Turning Burning into Wind

Yutang Lin

Let wisdom fire burn down the forest of sorrows.
The ensuing heat waves naturally form winds.
Impacts become apparent daily without boasting.
Transcending fames and profits is glory truly.


Disciple Rong Fen (In Chinese "Rong" means glory or prosperity, and "Fen" burning) wanted to ask me to give him another name. When I learned about this, I thought it over for a while, and came up with the name "Rong Feng." ("Rong" remains the same character, but "Feng" means wind.) In Chinese tradition one may have an official name called "Ming," and another name, used by friends or family members, called "Zi." Hence, I advised him to use "Rong Feng" as his Zi so as to avoid the hassle of formally changing his name but simply inform his contacts to use it.

That we may engage in Dharma practices and services is glory beyond worldly fames and profits, hence the word "Rong" stays but is understood to have this new significance.

The original word "Fen" is viewed as signifying the application of wisdom fire to burn down the forest of sorrows. As sorrows are burned away the ensuing heat waves form Feng, i.e., winds. Impacts of winds are apparent everywhere, and yet winds could not be grasped. Similarly, our efforts in Dharma practices and services resulted in influences that became more and more visible day by day. Nevertheless, with deep appreciation of the way of selflessness, we are not proud of the results, nor do we consider them our merits, but just remain humble and silent in the style of the ungraspable winds. Therefore, reasoning in line of causality as well as in line of Dharma significances, "Feng" is the best choice.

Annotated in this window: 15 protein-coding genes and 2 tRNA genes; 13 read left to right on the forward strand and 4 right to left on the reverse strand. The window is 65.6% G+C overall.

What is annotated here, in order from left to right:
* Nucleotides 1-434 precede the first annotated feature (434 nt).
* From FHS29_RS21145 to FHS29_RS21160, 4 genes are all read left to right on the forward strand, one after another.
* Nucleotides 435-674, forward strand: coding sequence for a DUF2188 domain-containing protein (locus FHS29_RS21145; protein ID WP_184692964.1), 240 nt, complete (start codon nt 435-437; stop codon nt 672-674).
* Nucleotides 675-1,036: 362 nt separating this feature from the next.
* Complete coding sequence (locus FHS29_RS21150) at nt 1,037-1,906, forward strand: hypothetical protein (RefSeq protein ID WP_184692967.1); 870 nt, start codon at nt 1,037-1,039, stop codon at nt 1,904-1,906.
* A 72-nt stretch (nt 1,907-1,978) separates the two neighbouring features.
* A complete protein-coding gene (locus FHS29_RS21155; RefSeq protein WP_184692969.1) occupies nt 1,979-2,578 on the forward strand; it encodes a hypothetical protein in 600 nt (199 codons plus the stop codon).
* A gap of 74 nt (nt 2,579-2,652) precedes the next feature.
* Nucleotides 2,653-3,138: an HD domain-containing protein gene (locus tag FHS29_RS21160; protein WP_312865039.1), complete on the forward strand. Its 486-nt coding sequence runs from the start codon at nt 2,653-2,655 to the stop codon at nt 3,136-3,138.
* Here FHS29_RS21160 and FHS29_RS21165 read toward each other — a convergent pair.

Right then he happened to phone me, so I told him all of the above. Upon hearing them, he gladly accepted it, and had since announced his new name to his close circles already.

Written in Chinese on November 10, 2006
Translated on November 29, 2006
El Cerrito, California

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